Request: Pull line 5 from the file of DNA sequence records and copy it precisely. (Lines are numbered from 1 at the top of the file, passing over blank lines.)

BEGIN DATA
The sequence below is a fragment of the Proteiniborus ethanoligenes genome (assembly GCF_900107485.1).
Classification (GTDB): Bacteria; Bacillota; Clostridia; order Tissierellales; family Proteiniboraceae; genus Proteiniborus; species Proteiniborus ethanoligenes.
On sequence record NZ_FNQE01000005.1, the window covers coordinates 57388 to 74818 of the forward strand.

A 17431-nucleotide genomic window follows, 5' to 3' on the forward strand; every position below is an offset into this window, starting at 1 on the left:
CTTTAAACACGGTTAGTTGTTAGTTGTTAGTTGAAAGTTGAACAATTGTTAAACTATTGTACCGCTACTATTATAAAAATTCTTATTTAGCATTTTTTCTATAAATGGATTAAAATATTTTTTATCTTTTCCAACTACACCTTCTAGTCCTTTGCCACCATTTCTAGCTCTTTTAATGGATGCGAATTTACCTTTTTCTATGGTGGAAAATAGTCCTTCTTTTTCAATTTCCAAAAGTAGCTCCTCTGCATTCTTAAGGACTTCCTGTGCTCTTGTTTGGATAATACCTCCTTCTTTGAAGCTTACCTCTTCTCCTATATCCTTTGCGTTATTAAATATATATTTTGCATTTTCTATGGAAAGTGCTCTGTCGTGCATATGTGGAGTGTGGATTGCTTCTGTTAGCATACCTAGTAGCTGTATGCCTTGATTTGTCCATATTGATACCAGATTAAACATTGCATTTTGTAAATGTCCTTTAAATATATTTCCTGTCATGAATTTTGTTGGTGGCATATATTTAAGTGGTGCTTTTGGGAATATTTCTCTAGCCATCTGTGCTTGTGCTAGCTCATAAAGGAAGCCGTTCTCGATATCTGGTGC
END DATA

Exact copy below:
CTTTAAACACGGTTAGTTGTTAGTTGTTAGTTGAAAGTTGAACAATTGTTAAACTATTGTACCGCTACTATTATAAAAATTCTTATTTAGCATTTTTTCTATAAATGGATTAAAATATTTTTTATCTTTTCCAACTACACCTTCTAGTCCTTTGCCACCATTTCTAGCTCTTTTAATGGATGCGAATTTACCTTTTTCTATGGTGGAAAATAGTCCTTCTTTTTCAATTTCCAAAAGTAGCTCCTCTGCATTCTTAAGGACTTCCTGTGCTCTTGTTTGGATAATACCTCCTTCTTTGAAGCTTACCTCTTCTCCTATATCCTTTGCGTTATTAAATATATATTTTGCATTTTCTATGGAAAGTGCTCTGTCGTGCATATGTGGAGTGTGGATTGCTTCTGTTAGCATACCTAGTAGCTGTATGCCTTGATTTGTCCATATTGATACCAGATTAAACATTGCATTTTGTAAATGTCCTTTAAATATATTTCCTGTCATGAATTTTGTTGGTGGCATATATTTAAGTGGTGCTTTTGGGAATATTTCTCTAGCCATCTGTGCTTGTGCTAGCTCATAAAGGAAGCCGTTCTCGATATCTGGTGC